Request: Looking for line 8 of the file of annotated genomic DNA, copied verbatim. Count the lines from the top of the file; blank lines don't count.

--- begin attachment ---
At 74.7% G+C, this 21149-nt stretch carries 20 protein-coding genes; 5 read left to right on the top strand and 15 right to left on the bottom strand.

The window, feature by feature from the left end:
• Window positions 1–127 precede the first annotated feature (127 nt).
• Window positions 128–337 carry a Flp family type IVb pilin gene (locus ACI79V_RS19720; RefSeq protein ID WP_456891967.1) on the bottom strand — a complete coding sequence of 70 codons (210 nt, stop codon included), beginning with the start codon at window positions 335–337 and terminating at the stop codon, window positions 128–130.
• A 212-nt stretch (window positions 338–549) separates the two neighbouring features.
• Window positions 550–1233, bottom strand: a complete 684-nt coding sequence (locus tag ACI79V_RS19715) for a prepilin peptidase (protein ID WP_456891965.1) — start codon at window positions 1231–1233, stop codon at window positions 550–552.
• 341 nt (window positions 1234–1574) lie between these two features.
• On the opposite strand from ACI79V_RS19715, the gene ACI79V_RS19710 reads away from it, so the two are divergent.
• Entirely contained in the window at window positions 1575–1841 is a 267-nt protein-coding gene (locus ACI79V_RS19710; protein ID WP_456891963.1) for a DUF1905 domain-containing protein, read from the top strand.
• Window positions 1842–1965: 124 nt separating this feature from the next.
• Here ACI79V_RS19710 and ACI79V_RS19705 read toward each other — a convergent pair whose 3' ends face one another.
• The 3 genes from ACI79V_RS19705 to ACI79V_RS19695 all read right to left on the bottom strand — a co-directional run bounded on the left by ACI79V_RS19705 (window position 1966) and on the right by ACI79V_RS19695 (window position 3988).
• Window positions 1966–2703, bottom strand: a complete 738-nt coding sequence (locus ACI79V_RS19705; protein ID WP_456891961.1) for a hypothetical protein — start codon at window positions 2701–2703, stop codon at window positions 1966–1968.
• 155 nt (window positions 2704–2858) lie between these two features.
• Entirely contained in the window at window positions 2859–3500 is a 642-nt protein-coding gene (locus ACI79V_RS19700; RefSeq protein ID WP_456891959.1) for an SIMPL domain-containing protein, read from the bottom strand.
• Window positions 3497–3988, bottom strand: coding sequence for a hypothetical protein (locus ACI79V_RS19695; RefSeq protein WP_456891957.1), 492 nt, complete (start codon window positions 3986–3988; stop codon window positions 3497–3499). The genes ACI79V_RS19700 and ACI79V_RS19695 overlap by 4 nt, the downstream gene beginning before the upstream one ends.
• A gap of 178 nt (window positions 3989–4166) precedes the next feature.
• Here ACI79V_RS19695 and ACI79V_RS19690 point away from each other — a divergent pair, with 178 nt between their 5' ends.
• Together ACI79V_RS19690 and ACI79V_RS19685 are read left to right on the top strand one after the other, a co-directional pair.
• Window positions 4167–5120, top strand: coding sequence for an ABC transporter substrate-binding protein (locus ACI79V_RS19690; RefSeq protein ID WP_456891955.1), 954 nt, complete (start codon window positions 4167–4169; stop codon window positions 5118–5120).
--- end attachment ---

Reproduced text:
• On the opposite strand from ACI79V_RS19715, the gene ACI79V_RS19710 reads away from it, so the two are divergent.